Hummelstown Brownstone Company

From Wikipedia, the free encyclopedia
Jump to: navigation, search
Quarries of the Hummelstown Brownstone Company
Hummelstown Brownstone Company is located in Pennsylvania
Hummelstown Brownstone Company
Hummelstown Brownstone Company is located in the US
Hummelstown Brownstone Company
Location Roughly N of Brookline Dr., Amber Dr., Derry Township, Pennsylvania
Coordinates 40°13′48″N 76°41′30″W / 40.23000°N 76.69167°W / 40.23000; -76.69167Coordinates: 40°13′48″N 76°41′30″W / 40.23000°N 76.69167°W / 40.23000; -76.69167
Area 21 acres (8.5 ha)
Built 1863
NRHP reference # 03000075[1]
Added to NRHP February 27, 2003

From 1863 to 1929, the Hummelstown Brownstone Company (HBC) owned and operated quarries in the Hummelstown, Pennsylvania area which produced Hummelstown brownstone, once widely used as a building stone throughout the USA. The quarries of the HBC are listed on the National Register of Historic Places.[2]

History and operations[edit]

Hummelstown brownstone pits were first opened by early German settlers in the late 18th Century. The HBC itself (originally known as the Pennsylvania Brown Free Stone Company) was founded by Allen Walton and the quarries employed many immigrant skilled stone-cutters and laborers.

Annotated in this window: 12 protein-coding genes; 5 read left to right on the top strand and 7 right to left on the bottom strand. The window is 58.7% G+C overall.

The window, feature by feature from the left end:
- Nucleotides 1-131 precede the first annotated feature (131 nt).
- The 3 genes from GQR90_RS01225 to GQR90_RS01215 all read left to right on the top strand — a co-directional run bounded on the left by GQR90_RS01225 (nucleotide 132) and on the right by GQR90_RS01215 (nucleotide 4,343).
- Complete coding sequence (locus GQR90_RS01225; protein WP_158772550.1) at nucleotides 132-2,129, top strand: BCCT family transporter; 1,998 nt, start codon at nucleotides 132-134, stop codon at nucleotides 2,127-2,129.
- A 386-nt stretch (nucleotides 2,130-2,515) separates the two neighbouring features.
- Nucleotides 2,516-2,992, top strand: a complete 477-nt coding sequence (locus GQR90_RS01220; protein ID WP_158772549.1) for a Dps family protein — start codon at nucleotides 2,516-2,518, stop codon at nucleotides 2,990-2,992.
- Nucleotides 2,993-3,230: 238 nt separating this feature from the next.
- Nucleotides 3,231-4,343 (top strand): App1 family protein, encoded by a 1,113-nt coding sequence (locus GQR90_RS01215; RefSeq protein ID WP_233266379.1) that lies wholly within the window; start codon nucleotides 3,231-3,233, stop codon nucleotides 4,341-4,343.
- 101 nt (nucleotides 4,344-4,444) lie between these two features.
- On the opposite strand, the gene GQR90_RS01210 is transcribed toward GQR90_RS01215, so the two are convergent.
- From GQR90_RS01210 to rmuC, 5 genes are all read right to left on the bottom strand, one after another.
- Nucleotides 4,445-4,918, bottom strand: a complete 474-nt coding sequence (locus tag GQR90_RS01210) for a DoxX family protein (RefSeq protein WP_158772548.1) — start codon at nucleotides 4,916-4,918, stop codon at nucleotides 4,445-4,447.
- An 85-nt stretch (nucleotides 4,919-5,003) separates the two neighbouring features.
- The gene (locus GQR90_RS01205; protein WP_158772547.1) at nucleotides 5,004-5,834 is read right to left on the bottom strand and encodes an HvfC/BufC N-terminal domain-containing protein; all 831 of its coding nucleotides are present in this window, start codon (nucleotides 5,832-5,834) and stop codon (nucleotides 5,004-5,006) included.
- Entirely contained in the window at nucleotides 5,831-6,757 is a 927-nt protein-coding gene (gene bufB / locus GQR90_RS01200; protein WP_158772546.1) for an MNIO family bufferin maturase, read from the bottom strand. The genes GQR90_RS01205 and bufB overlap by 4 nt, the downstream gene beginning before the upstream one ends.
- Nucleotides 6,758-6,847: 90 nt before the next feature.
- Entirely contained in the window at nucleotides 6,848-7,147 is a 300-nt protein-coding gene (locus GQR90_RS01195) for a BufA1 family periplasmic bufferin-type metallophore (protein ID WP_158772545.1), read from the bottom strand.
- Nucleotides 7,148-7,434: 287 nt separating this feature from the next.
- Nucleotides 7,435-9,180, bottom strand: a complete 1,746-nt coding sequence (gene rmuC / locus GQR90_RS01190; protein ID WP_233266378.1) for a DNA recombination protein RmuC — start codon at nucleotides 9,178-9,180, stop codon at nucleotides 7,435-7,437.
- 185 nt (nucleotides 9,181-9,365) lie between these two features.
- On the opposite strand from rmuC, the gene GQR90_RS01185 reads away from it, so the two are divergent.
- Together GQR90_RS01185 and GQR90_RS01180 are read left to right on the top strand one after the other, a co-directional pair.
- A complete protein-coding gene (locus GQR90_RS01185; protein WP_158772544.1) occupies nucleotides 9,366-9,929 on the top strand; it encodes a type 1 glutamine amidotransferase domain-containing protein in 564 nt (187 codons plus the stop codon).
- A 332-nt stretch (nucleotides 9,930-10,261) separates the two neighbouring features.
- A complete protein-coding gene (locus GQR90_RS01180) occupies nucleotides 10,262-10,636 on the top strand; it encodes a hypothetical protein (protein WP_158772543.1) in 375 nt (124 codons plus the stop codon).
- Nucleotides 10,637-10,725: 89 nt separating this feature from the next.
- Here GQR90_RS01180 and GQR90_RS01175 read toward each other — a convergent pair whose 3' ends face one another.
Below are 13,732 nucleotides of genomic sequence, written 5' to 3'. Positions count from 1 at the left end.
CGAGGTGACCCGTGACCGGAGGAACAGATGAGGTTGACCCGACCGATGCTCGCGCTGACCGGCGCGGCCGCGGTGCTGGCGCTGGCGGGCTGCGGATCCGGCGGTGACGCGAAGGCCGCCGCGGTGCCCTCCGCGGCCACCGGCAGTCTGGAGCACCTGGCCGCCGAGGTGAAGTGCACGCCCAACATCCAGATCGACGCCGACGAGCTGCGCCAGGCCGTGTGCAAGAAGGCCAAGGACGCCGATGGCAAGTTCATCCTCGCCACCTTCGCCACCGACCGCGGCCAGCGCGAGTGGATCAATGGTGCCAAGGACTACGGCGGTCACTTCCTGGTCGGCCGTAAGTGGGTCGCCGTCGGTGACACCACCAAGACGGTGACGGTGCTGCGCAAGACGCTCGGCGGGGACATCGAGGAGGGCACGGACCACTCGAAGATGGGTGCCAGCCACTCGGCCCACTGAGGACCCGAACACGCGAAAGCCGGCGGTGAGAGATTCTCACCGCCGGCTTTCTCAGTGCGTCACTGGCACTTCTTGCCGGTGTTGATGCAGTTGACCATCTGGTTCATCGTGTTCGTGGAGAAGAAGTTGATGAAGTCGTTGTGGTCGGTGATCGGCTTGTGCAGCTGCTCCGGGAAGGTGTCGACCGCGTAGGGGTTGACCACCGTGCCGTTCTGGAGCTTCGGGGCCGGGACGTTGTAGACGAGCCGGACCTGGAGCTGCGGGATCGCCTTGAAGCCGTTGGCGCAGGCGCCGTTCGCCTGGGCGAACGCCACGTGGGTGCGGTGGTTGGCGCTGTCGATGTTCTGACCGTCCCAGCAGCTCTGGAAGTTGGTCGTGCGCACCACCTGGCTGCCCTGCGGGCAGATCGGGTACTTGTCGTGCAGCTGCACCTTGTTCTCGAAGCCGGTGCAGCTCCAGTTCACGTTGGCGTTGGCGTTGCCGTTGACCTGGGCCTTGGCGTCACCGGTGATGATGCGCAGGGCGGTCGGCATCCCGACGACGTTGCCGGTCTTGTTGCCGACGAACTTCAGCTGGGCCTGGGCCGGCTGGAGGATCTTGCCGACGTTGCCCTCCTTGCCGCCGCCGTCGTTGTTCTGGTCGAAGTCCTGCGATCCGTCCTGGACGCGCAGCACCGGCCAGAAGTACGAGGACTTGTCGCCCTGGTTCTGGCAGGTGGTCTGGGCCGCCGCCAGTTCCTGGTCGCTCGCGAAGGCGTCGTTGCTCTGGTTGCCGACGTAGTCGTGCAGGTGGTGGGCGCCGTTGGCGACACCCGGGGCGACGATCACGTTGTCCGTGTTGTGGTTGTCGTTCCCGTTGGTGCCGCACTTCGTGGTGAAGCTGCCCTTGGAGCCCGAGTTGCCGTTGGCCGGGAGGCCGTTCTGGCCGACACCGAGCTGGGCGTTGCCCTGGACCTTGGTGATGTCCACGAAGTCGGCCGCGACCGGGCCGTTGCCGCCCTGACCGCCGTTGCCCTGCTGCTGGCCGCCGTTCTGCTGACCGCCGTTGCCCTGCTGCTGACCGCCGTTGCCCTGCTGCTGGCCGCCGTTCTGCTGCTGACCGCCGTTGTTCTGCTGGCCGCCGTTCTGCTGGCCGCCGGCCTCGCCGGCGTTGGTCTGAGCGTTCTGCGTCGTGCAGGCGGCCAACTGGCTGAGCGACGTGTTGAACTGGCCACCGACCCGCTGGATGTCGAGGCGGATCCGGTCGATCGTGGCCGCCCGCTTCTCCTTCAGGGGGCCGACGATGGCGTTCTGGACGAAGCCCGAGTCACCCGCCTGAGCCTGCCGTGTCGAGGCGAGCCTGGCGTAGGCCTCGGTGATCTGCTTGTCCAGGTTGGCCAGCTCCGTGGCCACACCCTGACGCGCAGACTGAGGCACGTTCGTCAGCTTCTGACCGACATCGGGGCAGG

The area around the quarries is now fenced off and overgrown with vegetation
The Barbour County Courthouse (1903–05) in Philippi, West Virginia, USA; its exterior is faced entirely in Hummelstown brownstone.

At the height of its production, the HBC employed about 500 men in quarrying and finishing the stone. Most of the skilled workers were Italian, German, and Scotch-Irish immigrants. However, because the nature of the stone made it impossible for the stone to be quarried in the cold of winter, only the skilled workers were kept on during the winter months.[2]

Although not as large as the vast brownstone quarries at Portland, Connecticut, the Hummelstown operation was their equal in every respect and a viable competitor of most other brownstone quarries including those at Medina and Moscow, New York.[2]

The Walton family published an advertising booklet around 1910 which listed almost 400 structures built of their stone.


  1. ^ National Park Service (2010-07-09). "National Register Information System". National Register of Historic Places. National Park Service. 
  2. ^ a b c "National Historic Landmarks & National Register of Historic Places in Pennsylvania" (Searchable database). CRGIS: Cultural Resources Geographic Information System.  Note: This includes Ben F. Olena and Bill Blubaugh (July 2001). "National Register of Historic Places Inventory Nomination Form: Quarries of the Hummelstown Brownstone Company" (PDF). Retrieved 2011-11-12. 

Further reading[edit]

  • Olena, Ben F., "Hummelstown Brownstone - Five Quarries Mined the Prized Sandstone from 1867-1929", In: Pennsylvania [magazine] Vol. 19, No. 6, November/December 1996, pages 26–29 [with four historical photographs].
  • Stone, Ralph W., Building Stones of Pennsylvania.

External links[edit]